by Matt Mann, Research Program Coordinator
Infrastructure maintenance continues to be costly and finding equitable solutions to pay for it will be challenging. Historically, infrastructure repairs fell on the revenue made from the gas tax. The gas tax had been a fair way to have all infrastructure users pay their share. With the purchase of fuel efficient vehicles (eg. Zero emissions vehicles (ZEV) and battery electric vehicles (BEV)) on the rise, especially out west, relaying on trips to the gas pump to fix the highways is not sustainable.
Currently, eight states have passed bills that include a form of assessment on ZEVs and BEVs. These assessments include an additional registration fee and/or licensing fees. These two revenue forms do not demand an upstart cost and are easy to implement. In-terms of other revenue sources (eg. mileage based fees) a couple of states have discussed introducing a bill for this; but the State of Arizona is the only that tried to pass a bill, but it didn’t get any traction.
Even though the sale of vehicles that have zero or reduced emissions is on the rise, putting something in place to track vehicle distance or mileage is still a ways off. California, who is leading the nation with the number of ZEVs and BEVs, has recently considered developing a mechanism to tax per mile someone who has one of these vehicles. Ideas that have been discussed include: tracking your mileage every time you pull up to the gas station or charging station; or retro vehicles with a tracker (collecting miles driven). Tracking miles would require additional funds for operation and administration.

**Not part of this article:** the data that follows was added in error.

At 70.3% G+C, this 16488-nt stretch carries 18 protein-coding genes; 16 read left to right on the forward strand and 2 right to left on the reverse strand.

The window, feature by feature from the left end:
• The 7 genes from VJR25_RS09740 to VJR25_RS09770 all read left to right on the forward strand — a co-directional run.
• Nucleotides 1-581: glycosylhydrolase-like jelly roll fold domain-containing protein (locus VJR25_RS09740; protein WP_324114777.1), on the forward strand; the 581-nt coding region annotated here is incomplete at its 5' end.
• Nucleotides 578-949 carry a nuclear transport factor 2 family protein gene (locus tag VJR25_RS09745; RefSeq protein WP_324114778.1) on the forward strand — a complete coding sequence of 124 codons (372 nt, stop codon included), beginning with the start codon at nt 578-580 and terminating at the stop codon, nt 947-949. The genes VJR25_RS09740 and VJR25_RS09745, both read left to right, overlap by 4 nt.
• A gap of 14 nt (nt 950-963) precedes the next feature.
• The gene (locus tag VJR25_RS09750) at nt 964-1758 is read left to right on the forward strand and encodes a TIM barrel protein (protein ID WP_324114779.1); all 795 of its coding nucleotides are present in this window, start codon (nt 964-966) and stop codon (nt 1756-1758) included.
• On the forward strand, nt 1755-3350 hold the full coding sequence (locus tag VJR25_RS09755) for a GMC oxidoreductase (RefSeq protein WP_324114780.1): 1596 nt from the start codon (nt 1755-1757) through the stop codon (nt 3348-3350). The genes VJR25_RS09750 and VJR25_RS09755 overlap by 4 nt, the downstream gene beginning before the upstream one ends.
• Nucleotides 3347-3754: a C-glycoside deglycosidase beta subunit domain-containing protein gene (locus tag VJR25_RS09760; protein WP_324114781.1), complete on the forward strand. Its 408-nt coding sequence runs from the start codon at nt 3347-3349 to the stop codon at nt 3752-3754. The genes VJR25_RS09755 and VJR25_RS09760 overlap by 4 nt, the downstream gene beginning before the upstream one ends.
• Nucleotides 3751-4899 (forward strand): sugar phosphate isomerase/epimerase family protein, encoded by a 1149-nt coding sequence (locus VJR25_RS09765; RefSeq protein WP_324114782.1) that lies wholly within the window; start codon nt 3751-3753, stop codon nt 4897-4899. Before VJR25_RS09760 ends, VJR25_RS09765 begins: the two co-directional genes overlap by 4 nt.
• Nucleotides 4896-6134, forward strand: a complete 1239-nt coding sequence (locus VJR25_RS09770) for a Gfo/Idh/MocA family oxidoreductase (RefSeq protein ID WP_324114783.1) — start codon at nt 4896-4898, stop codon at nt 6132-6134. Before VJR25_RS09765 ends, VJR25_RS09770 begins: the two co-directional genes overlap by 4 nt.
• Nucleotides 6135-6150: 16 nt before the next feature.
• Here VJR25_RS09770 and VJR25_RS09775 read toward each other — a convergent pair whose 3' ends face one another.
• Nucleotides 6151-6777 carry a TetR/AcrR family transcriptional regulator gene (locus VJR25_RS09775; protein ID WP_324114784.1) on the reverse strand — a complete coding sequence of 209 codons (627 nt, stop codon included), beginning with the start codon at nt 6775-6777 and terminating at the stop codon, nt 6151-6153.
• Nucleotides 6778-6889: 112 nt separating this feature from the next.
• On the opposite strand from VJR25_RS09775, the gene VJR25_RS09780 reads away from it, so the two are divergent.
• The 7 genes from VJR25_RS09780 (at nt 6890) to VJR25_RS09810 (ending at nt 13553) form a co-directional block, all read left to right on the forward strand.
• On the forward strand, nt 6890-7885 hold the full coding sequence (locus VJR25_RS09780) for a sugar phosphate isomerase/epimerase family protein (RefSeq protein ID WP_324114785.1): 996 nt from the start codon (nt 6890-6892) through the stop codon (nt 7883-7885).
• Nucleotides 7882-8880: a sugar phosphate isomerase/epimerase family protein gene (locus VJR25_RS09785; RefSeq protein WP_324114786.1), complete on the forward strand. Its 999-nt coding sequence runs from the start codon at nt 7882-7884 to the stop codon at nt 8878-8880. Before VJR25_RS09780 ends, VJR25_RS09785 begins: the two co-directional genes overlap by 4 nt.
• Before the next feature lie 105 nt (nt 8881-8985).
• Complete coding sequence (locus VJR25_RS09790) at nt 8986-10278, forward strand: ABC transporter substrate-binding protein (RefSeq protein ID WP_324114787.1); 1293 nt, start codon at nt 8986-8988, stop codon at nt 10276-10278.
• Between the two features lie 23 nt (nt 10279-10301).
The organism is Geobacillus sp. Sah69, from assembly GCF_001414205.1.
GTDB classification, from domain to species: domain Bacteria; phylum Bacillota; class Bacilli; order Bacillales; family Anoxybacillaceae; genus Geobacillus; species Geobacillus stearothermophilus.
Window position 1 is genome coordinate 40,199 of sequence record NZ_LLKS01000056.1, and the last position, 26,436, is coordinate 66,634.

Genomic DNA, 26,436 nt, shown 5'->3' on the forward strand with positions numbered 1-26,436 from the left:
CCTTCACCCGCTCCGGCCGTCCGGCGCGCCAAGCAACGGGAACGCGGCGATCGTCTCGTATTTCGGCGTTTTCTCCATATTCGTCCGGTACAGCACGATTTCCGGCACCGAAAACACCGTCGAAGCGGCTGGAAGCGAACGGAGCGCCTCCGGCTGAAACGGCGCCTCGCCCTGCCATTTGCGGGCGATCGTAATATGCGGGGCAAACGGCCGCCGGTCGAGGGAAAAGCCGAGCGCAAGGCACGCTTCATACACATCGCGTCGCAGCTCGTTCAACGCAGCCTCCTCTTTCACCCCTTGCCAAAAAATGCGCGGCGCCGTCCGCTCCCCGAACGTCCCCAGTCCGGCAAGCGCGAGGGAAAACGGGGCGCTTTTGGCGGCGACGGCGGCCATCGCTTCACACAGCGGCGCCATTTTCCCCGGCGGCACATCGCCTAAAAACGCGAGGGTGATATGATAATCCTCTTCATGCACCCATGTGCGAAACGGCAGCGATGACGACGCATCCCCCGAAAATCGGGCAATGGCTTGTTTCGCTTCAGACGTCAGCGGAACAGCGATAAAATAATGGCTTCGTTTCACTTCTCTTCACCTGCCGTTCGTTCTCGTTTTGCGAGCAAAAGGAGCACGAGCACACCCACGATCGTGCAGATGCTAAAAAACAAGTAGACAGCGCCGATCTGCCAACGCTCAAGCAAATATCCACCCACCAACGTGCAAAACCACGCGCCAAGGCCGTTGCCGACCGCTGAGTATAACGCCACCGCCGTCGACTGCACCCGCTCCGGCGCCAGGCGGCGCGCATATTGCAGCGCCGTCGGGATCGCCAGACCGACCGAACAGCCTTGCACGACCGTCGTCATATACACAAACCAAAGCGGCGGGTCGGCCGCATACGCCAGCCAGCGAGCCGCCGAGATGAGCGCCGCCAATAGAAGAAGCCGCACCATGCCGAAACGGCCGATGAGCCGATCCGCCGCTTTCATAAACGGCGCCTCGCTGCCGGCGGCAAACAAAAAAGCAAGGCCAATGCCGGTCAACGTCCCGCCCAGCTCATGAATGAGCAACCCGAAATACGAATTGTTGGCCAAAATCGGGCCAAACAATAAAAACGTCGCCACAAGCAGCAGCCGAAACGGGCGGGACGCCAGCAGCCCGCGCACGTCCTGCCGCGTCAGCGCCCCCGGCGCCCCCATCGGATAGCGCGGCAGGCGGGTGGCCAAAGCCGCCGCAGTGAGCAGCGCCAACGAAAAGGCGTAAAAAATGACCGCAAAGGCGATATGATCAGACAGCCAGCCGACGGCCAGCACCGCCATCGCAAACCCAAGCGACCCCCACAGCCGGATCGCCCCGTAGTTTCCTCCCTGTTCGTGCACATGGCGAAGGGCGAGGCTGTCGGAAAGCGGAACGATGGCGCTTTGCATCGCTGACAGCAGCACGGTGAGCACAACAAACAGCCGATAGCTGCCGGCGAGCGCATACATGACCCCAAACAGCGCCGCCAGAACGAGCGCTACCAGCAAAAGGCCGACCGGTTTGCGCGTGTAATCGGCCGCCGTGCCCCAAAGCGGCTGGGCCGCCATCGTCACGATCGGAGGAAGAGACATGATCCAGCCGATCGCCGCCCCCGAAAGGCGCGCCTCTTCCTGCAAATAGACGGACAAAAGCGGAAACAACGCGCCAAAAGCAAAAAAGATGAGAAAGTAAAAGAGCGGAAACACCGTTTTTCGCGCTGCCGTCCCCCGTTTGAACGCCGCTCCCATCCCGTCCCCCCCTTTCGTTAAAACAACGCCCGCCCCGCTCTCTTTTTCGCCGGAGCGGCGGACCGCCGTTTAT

A recent MassDOT published report by UMTC Research Affiliates Song Gao and Michael Plotnikov titled: Zero Emission Vehicles: Impacts on Transportation Revenue, states that Massachusetts currently pays for their infrastructure maintenance through a state and federal gas tax, vehicle registration fees, and the purchase and use tax. MA passed a bill earlier this year, promoting electric vehicle use. There continues to be discussion in MA about other ways users of ZEV and BEV can financially contribute to maintaining the transportation infrastructure.